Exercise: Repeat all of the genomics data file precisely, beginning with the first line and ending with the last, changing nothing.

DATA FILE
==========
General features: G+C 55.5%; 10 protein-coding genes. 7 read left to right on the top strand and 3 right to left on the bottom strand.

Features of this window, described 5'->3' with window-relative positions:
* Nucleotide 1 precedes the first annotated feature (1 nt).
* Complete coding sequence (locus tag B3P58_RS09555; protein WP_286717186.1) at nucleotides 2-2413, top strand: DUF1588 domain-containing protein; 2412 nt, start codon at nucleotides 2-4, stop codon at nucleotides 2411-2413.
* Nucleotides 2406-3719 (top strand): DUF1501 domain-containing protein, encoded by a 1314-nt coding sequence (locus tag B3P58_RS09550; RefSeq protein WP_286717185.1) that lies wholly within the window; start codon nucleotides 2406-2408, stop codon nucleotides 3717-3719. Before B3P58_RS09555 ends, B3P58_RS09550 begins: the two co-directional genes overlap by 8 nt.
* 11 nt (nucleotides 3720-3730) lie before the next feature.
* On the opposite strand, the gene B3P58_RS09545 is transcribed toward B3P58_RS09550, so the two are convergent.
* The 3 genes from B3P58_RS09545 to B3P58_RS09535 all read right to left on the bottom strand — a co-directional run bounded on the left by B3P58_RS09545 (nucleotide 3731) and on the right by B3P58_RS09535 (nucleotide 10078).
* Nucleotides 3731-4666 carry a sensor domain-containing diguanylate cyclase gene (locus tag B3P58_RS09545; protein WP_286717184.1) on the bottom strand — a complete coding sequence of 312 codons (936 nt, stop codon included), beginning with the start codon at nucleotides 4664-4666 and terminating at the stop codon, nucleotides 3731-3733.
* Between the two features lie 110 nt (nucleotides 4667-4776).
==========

General features: G+C 55.5%; 10 protein-coding genes. 7 read left to right on the top strand and 3 right to left on the bottom strand.

Features of this window, described 5'->3' with window-relative positions:
* Nucleotide 1 precedes the first annotated feature (1 nt).
* Complete coding sequence (locus tag B3P58_RS09555; protein WP_286717186.1) at nucleotides 2-2413, top strand: DUF1588 domain-containing protein; 2412 nt, start codon at nucleotides 2-4, stop codon at nucleotides 2411-2413.
* Nucleotides 2406-3719 (top strand): DUF1501 domain-containing protein, encoded by a 1314-nt coding sequence (locus tag B3P58_RS09550; RefSeq protein WP_286717185.1) that lies wholly within the window; start codon nucleotides 2406-2408, stop codon nucleotides 3717-3719. Before B3P58_RS09555 ends, B3P58_RS09550 begins: the two co-directional genes overlap by 8 nt.
* 11 nt (nucleotides 3720-3730) lie before the next feature.
* On the opposite strand, the gene B3P58_RS09545 is transcribed toward B3P58_RS09550, so the two are convergent.
* The 3 genes from B3P58_RS09545 to B3P58_RS09535 all read right to left on the bottom strand — a co-directional run bounded on the left by B3P58_RS09545 (nucleotide 3731) and on the right by B3P58_RS09535 (nucleotide 10078).
* Nucleotides 3731-4666 carry a sensor domain-containing diguanylate cyclase gene (locus tag B3P58_RS09545; protein WP_286717184.1) on the bottom strand — a complete coding sequence of 312 codons (936 nt, stop codon included), beginning with the start codon at nucleotides 4664-4666 and terminating at the stop codon, nucleotides 3731-3733.
* Between the two features lie 110 nt (nucleotides 4667-4776).